Lowell Brown 2013-10-03 05:58:44
How the three-person team with the Texas Lawyers’ Assistance Program debunks the common myths it believes keep people from getting the help they need. If there’s one thing Ann Foster and her staff at the Texas Lawyers’ Assistance Program fear, it’s that people who could use their help will never ask for it. The program, part of the State Bar of Texas, offers crisis counseling, peer assistance, and referrals for lawyers struggling with a range of substance abuse and mental health issues. Research indicates the need for the type of services TLAP offers. Attorneys are more likely than the general population to suffer from depression and alcohol abuse. Texas Bar Journal articles carry headlines such as “Depression Stalks the Legal Profession” and “Assisting the Depressed Lawyer,” yet some resist seeking help. Foster, who directs the three-person TLAP team, thinks some of the resistance stems from common misperceptions about the program, so she and her staff never miss a chance to try to dispel them. Below, they address five of the most common myths they believe keep people away. MYTH 1: FEAR OF EXPOSURE Many people wrongly believe they’ll be “found out” or lose their practice if they admit their struggles, Foster said. In reality, communications with TLAP are confidential under Chapter 467 of the Texas Health and Safety Code. “That’s a fear at first,” Foster said. “Once lawyers understand that communications are confidential, they will open up. They just need reassurance.” Pursuant to the provisions of the Health and Safety Code, TLAP can’t (and won’t) share information about a lawyer or a concerned other without that person’s written permission. Also, program staff, committee members, and volunteers sign a statement acknowledging the confidentiality rules. Limited exceptions to the confidentiality protections exist, most notably for those cases where a person is a danger to himself or others. “Confidential, voluntary. That says it all,” said Cameron Vann, an attorney with the program since 2008. “But sometimes people need to hear that we’re not going to get anyone in trouble. It’s only help, and it’s only if you want it.” MYTH 2: INABILITY TO UNDERSTAND Another myth is that TLAP staff can’t understand or relate to the problems attorneys face, said Bree Buchanan, a TLAP employee since 2010. Buchanan is pursuing a master’s degree in chaplaincy and pastoral counseling at the Seminary of the Southwest and, like the rest of the TLAP staff, is a licensed attorney with courtroom experience. “It builds credibility when I say I practiced law,” she said. “I was in the courtroom for 15 years.” A University of Texas School of Law graduate, Buchanan’s experience is in family law, and she has worked in both academic and legal settings. Vann earned her law degree from the University of Houston Law Center and has been a licensed attorney since 1982. “I was in private practice for 30 years, so I completely get it,” Vann said. That frontline legal experience is key to people feeling comfortable opening up, Foster said, noting that attorneys want to talk with someone who can associate with the job’s pressures. Foster also can relate to attorneys’ personal struggles. She’s a licensed attorney, a licensed mental health professional, and has been in recovery from drug and alcohol abuse for 25 years. “We know what we’re talking about,” Foster said. “We’ve been there, and most things they’re going to say will not surprise us. We can hold the conservation well. We won’t judge.” MYTH 3: LIMITED FOCUS Some people wrongly believe the program only deals with lawyers challenged by alcoholism. “That’s an old myth,” Foster said. “Our reputation was built on alcohol cases, but it’s broader now.” The State Bar started TLAP in 1989 in response to research showing the legal profession suffered from high rates of substance abuse. The program now helps lawyers with a range of addiction issues, along with mental health issues such as clinical depression, anxiety, panic, social phobias, bipolar disorder, eating disorders, and cognitive challenges stemming from aging or illness. The program offers crisis counseling, peer assistance, and referrals to mental health professionals, support groups, or recovery treatment programs. The peer assistance component attempts to match the attorney seeking help with another lawyer who is further along in his recovery and trained to offer one-on-one guidance. Even if a lawyer suffers from a relatively rare mental health issue, chances are that TLAP can find a peer assistor. That’s because most states have similar lawyer assistance programs, and TLAP works with them, in a confidential way, when needed, Foster said. “So if someone has a unique issue, we could connect him with someone in the U.S. to speak with,” she said. “That’s one of the benefits of networking.” MYTH 4: EXCLUSIVITY Many people believe the program only helps lawyers, Buchanan said. But in reality TLAP provides services to judges and students at the state’s nine law schools. The program is open to all lawyers licensed in Texas, and their standing before the bar is not a factor in whether they can seek help. “We don’t care if a lawyer is suspended or disbarred,” Foster said. “In other words, you don’t have to be a member in good standing.” MYTH 5: COST BARRIER Others mistakenly believe that if they don’t have money, they can’t get help, Buchanan said. In fact, lawyers who have no way to pay for mental health or substance abuse treatment may qualify for limited financial assistance through the Sheeran-Crowley Memorial Trust, administered by the nonprofit Texas Lawyers Concerned for Lawyers Inc., a sister organization to TLAP. Those interested can call the TLAP office at (800) 343-8527 for an application. If attorneys qualify—meaning they have no insurance and insufficient income or resources to pay for treatment—they may be surprised at how quickly financial help is available, Vann said. “It’s a simple application,” she said. “It’s not the usual lawyer thing of a long form and a panel to review it.”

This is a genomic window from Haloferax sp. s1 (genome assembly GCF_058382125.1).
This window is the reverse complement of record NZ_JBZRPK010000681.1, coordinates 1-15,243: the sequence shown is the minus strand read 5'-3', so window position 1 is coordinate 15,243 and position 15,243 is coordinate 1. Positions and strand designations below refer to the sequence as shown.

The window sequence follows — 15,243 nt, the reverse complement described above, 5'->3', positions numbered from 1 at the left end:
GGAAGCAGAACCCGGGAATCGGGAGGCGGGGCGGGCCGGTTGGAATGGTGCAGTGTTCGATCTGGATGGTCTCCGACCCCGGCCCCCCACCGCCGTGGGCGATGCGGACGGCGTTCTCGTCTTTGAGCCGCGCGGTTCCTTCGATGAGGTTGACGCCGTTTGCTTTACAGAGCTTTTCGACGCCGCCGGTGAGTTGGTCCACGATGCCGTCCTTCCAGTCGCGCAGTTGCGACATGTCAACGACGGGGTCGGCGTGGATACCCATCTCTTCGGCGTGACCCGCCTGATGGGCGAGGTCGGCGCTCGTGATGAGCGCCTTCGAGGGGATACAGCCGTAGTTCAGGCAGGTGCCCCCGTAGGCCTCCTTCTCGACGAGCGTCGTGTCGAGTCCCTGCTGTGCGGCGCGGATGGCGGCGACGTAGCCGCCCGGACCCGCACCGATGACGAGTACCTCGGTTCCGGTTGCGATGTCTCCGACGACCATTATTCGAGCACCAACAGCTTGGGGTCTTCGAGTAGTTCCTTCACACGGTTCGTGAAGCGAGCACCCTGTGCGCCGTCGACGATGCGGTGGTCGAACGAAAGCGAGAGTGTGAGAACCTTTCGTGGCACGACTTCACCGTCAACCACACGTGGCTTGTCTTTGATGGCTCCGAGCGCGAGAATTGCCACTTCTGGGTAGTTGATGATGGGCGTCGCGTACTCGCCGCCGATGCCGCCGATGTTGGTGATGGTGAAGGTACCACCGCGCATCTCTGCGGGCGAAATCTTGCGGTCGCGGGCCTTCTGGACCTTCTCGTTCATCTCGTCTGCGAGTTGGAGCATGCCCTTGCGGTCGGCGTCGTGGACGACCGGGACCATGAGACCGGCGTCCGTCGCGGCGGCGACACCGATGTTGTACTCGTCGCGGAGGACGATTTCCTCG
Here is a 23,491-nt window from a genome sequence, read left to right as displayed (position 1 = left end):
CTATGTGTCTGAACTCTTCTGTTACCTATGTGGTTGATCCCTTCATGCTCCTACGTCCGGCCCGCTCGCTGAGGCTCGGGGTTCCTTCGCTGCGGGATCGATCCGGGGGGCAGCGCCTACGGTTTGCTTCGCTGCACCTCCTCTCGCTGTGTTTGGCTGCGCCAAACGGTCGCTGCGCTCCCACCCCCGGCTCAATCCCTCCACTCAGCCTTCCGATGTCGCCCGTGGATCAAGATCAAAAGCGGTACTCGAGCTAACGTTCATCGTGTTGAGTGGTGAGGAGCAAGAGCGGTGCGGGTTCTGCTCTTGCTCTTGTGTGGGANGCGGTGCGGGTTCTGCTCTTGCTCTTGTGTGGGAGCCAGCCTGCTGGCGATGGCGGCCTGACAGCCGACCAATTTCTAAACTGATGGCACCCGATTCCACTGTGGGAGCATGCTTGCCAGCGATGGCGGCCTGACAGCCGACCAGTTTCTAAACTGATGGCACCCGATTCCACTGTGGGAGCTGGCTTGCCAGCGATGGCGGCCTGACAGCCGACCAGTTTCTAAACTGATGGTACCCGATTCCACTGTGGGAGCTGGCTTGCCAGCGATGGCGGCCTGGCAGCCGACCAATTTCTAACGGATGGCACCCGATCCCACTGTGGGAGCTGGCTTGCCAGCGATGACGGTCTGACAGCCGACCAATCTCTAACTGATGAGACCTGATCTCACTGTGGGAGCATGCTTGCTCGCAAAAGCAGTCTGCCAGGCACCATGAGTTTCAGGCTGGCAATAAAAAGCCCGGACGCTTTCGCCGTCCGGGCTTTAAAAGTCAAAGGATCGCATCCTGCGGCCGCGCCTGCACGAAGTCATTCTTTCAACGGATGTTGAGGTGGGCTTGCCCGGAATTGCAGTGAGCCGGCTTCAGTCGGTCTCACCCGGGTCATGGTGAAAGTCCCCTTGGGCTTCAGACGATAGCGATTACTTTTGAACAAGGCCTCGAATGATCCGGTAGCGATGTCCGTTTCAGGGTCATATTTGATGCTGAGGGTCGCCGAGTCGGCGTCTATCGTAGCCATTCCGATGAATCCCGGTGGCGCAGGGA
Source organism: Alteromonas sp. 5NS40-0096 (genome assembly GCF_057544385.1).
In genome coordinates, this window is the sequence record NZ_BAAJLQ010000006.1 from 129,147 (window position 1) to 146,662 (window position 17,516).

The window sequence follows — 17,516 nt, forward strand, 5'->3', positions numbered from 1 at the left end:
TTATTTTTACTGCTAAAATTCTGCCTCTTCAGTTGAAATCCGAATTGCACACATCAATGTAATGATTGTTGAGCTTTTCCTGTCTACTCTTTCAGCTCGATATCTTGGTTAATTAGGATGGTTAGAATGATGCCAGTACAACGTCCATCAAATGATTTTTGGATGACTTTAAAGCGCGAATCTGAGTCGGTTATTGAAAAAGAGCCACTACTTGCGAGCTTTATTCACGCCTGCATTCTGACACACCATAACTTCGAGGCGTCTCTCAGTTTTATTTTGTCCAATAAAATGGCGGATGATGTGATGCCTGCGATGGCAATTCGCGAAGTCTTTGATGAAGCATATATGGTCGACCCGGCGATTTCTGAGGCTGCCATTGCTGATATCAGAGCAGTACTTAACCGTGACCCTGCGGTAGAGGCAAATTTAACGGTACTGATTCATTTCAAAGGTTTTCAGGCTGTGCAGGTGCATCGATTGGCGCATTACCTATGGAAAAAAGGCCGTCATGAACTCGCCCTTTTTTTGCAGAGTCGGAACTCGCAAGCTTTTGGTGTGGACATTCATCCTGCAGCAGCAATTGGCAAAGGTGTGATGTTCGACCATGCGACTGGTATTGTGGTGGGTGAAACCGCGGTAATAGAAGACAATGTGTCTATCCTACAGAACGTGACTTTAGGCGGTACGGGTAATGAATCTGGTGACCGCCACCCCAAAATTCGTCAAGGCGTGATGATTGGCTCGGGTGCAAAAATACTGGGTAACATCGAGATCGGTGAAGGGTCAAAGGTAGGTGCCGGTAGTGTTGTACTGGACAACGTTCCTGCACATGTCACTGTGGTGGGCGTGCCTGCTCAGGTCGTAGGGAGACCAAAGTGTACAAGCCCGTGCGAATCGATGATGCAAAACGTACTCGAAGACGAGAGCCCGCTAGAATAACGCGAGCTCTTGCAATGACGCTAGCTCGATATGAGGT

Published by State Bar of Texas. View All Articles.